Each instrument has its own set of "tricks" to make it easier (for example, the piano keyboard lets one "see" the note names; the guitar, on the other hand, makes it easy to transpose music to different keys, by shifting fingering patterns to different position), so specifics will depend on what is being taught.
On the other end of the spectrum, there are things universal to all (or most) instruments: things such as musical form, tonality, rhythmic templates.
In the context of such a framework, it is possible to isolate concepts common to a large number of specific pieces and to practice these in isolation. If we know how to play a C major arpeggio, say, we can fall back on this knowledge whenever we encounter it in a hitherto unknown piece of music. We can practice it in different keys, building up mechanical proficiency (that is: proficiency with the movements needed to execute a musical passage) and preparing ourselves for a time when we're required to play it in a musical context.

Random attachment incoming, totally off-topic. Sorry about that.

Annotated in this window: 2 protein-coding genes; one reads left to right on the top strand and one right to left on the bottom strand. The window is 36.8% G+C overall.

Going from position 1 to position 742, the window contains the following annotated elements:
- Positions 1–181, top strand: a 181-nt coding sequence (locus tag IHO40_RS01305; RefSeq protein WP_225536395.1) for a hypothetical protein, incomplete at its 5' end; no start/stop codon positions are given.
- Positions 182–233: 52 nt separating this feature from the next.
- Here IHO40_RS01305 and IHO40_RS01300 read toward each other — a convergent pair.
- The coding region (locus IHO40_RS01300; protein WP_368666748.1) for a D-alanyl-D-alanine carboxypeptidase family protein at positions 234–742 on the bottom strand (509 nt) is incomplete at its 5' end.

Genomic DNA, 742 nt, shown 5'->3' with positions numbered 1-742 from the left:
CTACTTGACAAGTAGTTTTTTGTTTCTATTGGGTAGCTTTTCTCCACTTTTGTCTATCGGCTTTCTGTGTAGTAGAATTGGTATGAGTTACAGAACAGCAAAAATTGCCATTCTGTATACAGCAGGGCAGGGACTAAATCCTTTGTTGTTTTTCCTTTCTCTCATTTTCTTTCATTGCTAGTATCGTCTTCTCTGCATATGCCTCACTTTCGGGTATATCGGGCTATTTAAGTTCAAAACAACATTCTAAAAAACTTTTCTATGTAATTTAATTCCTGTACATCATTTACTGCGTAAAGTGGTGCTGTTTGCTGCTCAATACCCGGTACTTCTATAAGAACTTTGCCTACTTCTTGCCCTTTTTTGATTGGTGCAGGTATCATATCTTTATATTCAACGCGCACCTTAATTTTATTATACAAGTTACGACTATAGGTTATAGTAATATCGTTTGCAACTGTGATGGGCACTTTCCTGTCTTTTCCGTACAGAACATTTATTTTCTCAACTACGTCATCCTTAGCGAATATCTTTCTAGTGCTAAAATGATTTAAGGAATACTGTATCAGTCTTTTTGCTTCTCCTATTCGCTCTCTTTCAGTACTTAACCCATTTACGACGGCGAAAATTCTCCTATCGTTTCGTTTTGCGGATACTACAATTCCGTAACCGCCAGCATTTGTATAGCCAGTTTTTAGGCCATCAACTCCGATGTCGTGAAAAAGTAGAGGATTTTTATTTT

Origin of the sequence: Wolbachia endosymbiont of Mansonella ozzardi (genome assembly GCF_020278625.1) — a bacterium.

In all cases, however, we must first become aware that such methods for breaking music down exist, before we can turn them to our advantage.
As previously stated, for a musical practitioner, playing should come first. Theoretical concepts need only be brought into the picture as they appear in the music the student is learning to play.
All things rhythm will need to be introduced pretty much from the beginning, even if we begin with something as simple as playing (or clapping) quarter notes while counting "one-two-three-four".